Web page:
In July, the Hong Kong Secondary School Principals’ Association also submitted a suggestion that schools are facing serious teacher losses under the immigration tide. It is recommended that the Hong Kong government “listen carefully to the voices of Hong Kong people, understand the reasons for Hong Kong people’s immigration, and formulate appropriate policies to restore Hong Kong.” People’s confidence” and said that a large number of students emigrating overseas or going overseas to study abroad will have an incalculable impact on Hong Kong’s future.
Hong Kong’s economy deteriorated and competitiveness declined
In addition, Hong Kong’s economic situation is also deteriorating. Agence France-Presse reported that the people’s disappointment with the Hong Kong government not only stems from its bowing to Beijing, but also from the inability to solve the sky-high property market in Hong Kong and the inability to alleviate the gap between the rich and the poor. Although Hong Kong’s per capita GDP is approximately US$48,000, and among Hong Kong’s population of 7.5 million, billionaires have risen by 48% in five years, exceeding 5,000, and there are also 280,000 millionaires. However, in the two years since 2019, the number of Hong Kong households with a monthly income of no more than US$1,170 has doubled, approaching 150,000, and many people are cutting back on food and clothing. The unemployment rate in Hong Kong also climbed to 7.2% at the beginning of this year, which is a new high in 17 years, and has since dropped. At present, the average waiting time for social housing is 5.8 years, which is 12 months longer than when Carrie Lam took office.
In addition, according to the International Management Development Institute (IMD) in Lausanne, Switzerland, this year’s latest issue of the World Competitiveness Annual Report, among 64 countries or regions in the world, the top four are Switzerland, Sweden, Denmark, and the Netherlands, while Hong Kong Its competitiveness has dropped from fifth place in the world last year to seventh place this year, which is lower than Singapore, which ranks fifth, and second in Asia. Hong Kong and Singapore are both small open economies. In 2017, Hong Kong’s total competitiveness still ranked first in the world, but it has been surpassed by Singapore since 2019.
In this report, Hong Kong’s ranking in terms of economic performance has plummeted since 2019, and this year is only ranked 30th in the world, while Singapore tops the list. In terms of government efficiency, Hong Kong’s “social framework” ranks far behind, ranking only 34th. The “Social Framework” scoring items include population ageing, political stability, social cohesion, freedom of speech, Gini coefficient, and so on.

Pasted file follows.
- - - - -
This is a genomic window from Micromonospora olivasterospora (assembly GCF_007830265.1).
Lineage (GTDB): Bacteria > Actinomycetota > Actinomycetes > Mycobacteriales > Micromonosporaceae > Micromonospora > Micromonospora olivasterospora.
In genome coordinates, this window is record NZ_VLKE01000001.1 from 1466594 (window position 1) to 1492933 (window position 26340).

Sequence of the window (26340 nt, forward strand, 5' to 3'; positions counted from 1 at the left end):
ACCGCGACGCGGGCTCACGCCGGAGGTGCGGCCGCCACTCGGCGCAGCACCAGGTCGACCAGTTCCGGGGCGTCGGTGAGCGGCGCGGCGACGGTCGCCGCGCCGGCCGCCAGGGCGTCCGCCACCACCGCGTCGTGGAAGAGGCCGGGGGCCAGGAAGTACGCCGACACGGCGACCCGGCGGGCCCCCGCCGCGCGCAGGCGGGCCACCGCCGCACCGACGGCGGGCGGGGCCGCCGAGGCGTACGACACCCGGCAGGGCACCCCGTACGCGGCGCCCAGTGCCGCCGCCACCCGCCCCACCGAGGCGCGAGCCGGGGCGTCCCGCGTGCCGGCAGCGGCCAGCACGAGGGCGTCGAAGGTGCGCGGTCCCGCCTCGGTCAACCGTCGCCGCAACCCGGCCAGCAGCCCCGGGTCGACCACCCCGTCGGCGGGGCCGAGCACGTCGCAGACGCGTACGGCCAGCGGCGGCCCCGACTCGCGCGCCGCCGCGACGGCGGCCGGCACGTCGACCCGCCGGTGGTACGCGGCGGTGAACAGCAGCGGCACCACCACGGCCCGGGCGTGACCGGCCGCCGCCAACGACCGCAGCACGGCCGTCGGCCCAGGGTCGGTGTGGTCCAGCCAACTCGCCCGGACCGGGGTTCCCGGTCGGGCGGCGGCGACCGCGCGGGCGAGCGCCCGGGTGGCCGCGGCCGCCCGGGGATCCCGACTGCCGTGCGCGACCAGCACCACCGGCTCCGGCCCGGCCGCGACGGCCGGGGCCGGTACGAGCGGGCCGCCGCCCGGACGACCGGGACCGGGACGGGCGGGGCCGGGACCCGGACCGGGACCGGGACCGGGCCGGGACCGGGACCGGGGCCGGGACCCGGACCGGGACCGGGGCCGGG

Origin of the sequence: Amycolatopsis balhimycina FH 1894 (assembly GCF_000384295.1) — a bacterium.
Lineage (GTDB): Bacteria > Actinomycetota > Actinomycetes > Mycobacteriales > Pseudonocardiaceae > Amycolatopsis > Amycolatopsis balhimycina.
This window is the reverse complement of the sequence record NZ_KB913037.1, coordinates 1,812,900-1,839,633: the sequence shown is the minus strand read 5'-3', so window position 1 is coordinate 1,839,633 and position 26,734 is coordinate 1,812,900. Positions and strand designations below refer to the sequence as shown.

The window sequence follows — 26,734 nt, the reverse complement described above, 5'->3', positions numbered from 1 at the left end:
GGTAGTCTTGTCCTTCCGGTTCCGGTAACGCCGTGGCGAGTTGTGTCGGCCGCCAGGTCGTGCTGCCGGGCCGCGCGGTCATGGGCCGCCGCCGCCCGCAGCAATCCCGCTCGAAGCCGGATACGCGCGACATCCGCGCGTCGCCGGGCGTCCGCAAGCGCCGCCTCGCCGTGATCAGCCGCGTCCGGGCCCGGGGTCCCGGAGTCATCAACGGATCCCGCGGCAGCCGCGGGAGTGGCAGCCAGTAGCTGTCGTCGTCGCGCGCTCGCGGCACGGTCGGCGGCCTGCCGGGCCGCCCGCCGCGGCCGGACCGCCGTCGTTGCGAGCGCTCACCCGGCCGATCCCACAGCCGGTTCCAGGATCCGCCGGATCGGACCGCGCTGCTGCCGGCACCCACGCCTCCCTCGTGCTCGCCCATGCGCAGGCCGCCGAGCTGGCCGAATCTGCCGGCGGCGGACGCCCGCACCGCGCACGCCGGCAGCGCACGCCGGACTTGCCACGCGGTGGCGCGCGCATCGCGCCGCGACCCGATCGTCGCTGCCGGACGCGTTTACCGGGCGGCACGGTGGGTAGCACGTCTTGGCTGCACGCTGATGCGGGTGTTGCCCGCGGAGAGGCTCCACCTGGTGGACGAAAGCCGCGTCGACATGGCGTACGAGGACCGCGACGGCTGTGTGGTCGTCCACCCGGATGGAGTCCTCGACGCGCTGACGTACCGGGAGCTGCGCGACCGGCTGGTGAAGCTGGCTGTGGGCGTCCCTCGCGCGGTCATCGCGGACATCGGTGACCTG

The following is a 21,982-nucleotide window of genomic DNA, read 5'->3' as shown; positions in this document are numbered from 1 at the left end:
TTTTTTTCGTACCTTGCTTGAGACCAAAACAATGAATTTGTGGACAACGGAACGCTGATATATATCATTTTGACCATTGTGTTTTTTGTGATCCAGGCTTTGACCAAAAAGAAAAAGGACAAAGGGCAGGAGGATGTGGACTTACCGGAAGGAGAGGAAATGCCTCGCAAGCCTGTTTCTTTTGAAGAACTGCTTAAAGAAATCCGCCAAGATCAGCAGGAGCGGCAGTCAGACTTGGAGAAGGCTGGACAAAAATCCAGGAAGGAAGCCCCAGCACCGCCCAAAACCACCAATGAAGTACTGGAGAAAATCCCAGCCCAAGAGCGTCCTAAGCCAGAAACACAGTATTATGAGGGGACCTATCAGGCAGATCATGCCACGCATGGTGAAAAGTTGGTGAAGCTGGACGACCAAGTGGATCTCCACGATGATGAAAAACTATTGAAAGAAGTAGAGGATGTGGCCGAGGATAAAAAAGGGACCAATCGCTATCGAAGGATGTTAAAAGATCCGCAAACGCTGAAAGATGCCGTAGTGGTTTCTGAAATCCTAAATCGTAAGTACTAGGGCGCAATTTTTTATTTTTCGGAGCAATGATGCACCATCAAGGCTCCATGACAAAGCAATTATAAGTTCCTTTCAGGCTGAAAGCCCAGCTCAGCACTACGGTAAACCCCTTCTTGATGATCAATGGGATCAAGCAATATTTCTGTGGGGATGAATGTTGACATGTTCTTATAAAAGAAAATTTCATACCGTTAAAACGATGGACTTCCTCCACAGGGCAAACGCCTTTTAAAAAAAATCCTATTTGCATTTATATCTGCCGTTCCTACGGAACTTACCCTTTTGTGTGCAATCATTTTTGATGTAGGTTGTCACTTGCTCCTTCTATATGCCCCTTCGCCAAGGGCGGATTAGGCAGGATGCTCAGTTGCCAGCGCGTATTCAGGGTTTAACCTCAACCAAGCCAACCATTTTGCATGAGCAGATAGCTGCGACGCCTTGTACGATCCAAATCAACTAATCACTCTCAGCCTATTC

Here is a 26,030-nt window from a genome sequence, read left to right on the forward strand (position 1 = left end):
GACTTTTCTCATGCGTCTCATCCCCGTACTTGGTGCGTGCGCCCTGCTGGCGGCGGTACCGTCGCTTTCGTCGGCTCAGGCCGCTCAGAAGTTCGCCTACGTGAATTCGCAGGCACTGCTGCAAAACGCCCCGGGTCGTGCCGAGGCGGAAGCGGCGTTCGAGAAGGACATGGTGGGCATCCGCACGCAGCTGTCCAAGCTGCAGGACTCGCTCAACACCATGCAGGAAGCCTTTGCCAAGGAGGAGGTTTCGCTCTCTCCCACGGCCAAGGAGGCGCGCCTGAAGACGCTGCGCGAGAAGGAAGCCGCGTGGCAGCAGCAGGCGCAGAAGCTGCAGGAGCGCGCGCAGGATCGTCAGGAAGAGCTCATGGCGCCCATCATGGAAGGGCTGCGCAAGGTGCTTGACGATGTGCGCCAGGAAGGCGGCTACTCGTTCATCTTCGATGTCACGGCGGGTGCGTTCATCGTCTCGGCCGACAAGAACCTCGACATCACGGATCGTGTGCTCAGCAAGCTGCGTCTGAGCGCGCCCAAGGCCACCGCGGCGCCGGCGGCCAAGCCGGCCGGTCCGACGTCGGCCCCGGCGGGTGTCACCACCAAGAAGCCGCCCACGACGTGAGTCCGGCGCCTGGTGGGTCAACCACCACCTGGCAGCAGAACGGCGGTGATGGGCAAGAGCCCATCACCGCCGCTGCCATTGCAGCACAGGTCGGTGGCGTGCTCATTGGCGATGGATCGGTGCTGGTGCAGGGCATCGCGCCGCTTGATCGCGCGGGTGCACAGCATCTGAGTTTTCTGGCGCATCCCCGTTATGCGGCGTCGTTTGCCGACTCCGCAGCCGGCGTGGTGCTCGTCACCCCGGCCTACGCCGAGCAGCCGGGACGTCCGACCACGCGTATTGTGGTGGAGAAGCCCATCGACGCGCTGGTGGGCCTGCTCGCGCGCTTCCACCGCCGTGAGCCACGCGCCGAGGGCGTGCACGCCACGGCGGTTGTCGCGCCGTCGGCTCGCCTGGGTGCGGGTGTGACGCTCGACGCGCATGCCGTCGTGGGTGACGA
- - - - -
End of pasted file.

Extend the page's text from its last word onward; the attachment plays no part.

In addition, a survey conducted in early July showed that Japanese companies’ confidence in Hong Kong’s economy has also begun to waver. Among the more than 600 Japanese companies in Hong Kong surveyed, 56.5% of the respondents were “The implementation of” feels “very worried” or “worry”, an increase of 5.7 percentage points from the April survey. Among them, 25.5% of companies considering reducing or withdrawing Hong Kong investment.
For many Hong Kong people who have immigrated overseas, leaving their relatives and hometown is a difficult decision. Some people describe this hurried departure from Hong Kong as “political difficult.” Although many people are not personally persecuted by politics, they see Hong Kong. Losing the rule of law and freedom, and do not want the next generation to receive brainwashing education under the “National Security Law,” they can only leave Hong Kong reluctantly. For many elderly people who cannot leave Hong Kong with their children and grandchildren, they may also be full of worries about their future lives.
Of course, the CCP, which is concerned about power, has never paid attention to the sufferings of the people. From Xi Jinping’s “July 1” speech, Beijing’s attempt to completely rectify Hong Kong will not be changed because of Hong Kong’s immigration. I continued to sing well about Hong Kong. Chief Executive Carrie Lam even said that Hong Kong has unlimited opportunities and now is the best time. Although it is not clear what this “best moment” refers to, in the case of brain drain and student immigration, the immigration tide does bring about two changes to Hong Kong. First, immigrants will be eliminated from the labor force, so Hong Kong’s The unemployment rate has fallen to 5.5% for four consecutive months, which is almost close to the level at the beginning of last year. Second, because student immigration has reduced the number of candidates, this year may be the easiest year for Hong Kong to enter universities.
Fortunately, Hong Kong people are still able to go, and for mainlanders, the way to go abroad is getting harder and harder. Two days ago, the CCP stopped issuing passports on the grounds of the epidemic and closed the door to go abroad for private purposes. However, what worries some people is that China, which has closed its doors today, may be Hong Kong tomorrow.
Editor in charge: Lian Shuhua